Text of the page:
Dietary Supplements Botanicals
By Charles Hopkins
Published 04/22/2006 | Alternative Medicine
What is a botanical? The study of plants is called botany, so a botanical is a plant, or part thereof, that is valued for its medicinal or therapeutic properties. Some people groups have used these botanical or herbal - supplements for thousands of years to alleviate some conditions. However, even though they are gaining in popularity, many professional health carers in the western world still doubt their usefulness.
The Dietary Supplement Health and Education Act (1994) has ruled that before a botanical can be classified as a dietary supplement, it must
· Be intended to supplement the diet.
· Contain one or more dietary ingredient like vitamins, or their constituents.
· Be intended for use in oral form such as tablets, capsules liquid or powder.
· Be labelled on the front that it is intended as a dietary supplement.
Many herbal remedies meet these criteria. They are also packaged and sold as teas and infusions, tinctures and extracts, and are becoming increasingly popular in western countries, being used to relieve mild conditions instead of what is seen as the harsher chemical alternative.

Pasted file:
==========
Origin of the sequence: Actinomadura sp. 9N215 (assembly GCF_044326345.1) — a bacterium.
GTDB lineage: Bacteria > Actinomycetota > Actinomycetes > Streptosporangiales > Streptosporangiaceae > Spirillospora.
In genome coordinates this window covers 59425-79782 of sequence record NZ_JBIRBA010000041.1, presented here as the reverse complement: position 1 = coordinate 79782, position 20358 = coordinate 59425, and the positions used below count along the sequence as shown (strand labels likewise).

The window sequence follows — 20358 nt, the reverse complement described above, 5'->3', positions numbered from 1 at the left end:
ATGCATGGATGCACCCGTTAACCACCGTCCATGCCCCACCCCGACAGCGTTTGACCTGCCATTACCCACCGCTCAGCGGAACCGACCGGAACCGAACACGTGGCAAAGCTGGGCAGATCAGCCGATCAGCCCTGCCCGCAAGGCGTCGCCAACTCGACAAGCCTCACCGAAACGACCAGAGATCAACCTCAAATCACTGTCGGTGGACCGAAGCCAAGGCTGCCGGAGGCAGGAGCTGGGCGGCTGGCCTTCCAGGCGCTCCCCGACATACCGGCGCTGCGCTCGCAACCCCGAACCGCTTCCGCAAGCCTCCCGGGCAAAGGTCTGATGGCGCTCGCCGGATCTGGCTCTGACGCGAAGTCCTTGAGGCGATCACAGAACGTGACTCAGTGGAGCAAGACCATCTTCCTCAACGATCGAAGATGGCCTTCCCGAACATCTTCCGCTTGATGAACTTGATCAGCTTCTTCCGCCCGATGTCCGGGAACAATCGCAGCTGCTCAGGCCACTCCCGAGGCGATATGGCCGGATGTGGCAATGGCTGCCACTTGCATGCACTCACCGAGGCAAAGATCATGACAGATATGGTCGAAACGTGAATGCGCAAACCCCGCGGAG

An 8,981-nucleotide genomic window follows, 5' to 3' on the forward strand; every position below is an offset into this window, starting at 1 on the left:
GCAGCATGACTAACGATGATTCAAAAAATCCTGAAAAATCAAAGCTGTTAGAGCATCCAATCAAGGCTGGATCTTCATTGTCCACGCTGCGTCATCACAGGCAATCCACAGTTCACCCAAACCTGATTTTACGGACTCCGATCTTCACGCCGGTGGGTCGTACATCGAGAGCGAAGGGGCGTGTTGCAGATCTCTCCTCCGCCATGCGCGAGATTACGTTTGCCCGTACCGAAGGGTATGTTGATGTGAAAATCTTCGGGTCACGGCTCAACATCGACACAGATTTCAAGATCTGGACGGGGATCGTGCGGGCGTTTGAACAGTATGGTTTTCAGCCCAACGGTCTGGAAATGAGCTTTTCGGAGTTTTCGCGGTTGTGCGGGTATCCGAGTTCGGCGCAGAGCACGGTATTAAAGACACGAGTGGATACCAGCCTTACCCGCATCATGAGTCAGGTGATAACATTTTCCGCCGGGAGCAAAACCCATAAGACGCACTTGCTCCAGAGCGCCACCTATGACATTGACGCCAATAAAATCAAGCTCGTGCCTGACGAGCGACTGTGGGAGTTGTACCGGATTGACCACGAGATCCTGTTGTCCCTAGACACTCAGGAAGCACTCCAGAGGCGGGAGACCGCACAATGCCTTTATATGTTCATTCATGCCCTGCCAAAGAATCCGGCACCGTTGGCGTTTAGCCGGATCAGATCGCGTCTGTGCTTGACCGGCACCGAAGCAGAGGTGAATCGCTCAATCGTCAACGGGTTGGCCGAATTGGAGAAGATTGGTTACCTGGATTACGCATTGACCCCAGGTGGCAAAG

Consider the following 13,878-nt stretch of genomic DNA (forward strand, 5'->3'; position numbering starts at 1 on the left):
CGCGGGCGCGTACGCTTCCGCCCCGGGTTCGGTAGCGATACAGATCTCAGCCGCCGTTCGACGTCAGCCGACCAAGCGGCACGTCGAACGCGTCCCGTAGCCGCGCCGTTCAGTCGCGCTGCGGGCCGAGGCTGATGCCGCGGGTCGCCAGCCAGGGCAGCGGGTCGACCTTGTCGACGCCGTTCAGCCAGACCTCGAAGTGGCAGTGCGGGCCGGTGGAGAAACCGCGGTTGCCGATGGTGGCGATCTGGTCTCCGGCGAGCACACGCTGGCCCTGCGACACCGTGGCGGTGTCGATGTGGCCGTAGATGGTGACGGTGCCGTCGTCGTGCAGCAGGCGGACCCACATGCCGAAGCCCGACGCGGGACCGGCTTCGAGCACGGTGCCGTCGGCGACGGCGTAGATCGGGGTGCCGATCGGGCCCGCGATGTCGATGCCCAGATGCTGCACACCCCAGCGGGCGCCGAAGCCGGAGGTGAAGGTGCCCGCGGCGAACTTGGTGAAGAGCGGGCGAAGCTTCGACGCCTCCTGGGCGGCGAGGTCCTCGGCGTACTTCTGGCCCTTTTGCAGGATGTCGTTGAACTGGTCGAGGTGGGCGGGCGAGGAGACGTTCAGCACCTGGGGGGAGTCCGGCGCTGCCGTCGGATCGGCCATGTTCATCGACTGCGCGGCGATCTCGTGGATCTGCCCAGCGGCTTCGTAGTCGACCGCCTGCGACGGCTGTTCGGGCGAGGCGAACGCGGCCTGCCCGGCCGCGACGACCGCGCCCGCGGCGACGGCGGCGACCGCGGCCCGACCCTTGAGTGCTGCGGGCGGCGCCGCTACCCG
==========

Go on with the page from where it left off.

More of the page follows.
For instance, ginger in various forms is used to combat travel and morning sickness,
because it does not make the consumer drowsy and dry in the mouth as do some other over-the counter, or even prescription, drugs. It can be taken as a tea, a tablet or in the form of a lolly (sweet). There are many herbal products on the market, and some claim to help mental ability, while others are said to increase strength or energy, help you sleep, or cope with stress. Most of them are quite expensive, so make sure you really do need that product before you buy it.
If you have a disease or are on medication of any kind and wish to try an herbal remedy, it would be wise to consult a knowledgeable health professional before doing so. Some herbal remedies have been shown to react adversely to chemical substances.
Many people accept herbal medications as safe because they are natural, but this is not necessarily so. Many plants are poisonous, or may have serious side effects or give allergic reactions when taken by susceptible individuals. One such case is bee pollen. Just as you can be allergic to bee stings without knowing it (if youve never been stung) so an allergy to bee pollen may also be present. While many herbal concoctions can be useful, you should always approach new herbal products with caution. It is better to be safe than sorry.